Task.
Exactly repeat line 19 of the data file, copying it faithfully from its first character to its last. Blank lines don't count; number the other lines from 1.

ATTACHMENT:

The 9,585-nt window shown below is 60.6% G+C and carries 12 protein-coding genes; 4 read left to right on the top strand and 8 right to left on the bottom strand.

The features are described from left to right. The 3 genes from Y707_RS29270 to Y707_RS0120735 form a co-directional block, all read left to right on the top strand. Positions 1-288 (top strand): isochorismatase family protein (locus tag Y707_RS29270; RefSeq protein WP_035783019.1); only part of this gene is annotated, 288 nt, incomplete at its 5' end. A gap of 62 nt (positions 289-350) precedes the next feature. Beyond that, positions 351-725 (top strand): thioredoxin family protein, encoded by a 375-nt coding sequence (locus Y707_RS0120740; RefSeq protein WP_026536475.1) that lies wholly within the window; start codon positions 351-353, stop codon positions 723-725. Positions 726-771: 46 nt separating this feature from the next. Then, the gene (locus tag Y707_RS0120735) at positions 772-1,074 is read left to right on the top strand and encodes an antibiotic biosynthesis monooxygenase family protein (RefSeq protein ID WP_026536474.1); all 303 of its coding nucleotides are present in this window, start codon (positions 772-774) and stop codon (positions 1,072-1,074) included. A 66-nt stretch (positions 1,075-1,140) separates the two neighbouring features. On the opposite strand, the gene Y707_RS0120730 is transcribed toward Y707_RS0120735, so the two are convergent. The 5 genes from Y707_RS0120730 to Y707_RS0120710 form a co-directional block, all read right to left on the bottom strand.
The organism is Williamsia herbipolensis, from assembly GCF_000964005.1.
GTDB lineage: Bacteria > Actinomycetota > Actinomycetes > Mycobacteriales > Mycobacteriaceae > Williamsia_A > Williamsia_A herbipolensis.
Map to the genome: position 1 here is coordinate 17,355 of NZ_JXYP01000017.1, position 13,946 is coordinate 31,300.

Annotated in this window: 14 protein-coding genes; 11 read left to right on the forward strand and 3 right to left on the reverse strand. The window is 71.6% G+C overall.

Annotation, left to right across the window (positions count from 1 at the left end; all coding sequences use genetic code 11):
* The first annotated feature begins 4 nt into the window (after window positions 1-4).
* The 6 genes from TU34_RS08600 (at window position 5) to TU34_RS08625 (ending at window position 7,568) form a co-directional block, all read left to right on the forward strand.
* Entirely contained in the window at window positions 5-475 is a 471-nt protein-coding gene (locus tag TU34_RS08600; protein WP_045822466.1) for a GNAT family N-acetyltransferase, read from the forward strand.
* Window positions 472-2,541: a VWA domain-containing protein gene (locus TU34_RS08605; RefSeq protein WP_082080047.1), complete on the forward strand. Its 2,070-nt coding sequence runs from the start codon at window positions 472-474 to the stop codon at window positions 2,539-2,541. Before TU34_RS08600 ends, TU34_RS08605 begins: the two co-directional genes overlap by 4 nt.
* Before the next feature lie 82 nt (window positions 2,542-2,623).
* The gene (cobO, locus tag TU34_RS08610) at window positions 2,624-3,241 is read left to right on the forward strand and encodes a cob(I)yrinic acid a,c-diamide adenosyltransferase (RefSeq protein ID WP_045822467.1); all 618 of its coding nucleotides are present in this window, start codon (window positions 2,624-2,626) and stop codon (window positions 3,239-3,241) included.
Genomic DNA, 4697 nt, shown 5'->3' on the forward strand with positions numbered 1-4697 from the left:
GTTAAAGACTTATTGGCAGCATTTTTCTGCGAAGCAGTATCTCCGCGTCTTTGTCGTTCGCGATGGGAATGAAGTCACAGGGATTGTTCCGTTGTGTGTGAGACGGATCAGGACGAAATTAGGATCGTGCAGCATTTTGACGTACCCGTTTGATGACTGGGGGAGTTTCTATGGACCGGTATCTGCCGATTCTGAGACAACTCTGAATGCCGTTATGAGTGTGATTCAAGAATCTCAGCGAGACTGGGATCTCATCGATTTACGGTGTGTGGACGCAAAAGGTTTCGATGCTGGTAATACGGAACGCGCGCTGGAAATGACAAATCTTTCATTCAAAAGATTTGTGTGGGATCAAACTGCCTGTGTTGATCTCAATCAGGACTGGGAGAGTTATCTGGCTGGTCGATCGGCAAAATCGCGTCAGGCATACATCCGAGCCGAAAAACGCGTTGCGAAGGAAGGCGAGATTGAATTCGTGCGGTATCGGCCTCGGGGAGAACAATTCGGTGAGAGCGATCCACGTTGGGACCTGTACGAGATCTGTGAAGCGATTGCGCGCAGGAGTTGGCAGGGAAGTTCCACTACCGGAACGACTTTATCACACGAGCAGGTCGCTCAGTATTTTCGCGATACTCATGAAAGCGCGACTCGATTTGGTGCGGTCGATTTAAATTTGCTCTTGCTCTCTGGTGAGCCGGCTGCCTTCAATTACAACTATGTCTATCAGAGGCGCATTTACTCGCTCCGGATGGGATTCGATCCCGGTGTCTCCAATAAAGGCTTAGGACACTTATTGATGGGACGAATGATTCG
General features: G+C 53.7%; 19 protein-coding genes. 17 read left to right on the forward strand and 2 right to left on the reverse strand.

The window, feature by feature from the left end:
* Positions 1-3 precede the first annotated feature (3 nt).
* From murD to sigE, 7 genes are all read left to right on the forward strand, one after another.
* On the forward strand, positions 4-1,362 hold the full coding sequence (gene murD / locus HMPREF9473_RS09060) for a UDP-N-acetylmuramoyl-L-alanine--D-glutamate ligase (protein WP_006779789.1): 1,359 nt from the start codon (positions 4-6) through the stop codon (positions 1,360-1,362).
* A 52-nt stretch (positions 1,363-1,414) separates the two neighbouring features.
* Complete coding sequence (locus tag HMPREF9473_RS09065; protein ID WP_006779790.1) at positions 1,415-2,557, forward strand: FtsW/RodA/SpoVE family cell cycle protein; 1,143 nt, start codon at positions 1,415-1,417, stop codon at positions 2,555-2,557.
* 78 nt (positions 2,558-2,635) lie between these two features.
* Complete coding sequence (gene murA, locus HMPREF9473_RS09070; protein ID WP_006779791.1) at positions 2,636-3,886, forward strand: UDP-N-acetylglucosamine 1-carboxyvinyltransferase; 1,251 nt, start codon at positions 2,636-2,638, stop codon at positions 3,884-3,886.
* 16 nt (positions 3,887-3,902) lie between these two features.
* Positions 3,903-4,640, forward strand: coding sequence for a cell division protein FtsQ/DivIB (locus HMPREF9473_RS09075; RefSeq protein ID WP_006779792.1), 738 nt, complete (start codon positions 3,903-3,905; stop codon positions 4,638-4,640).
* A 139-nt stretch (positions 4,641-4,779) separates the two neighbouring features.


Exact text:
* From murD to sigE, 7 genes are all read left to right on the forward strand, one after another.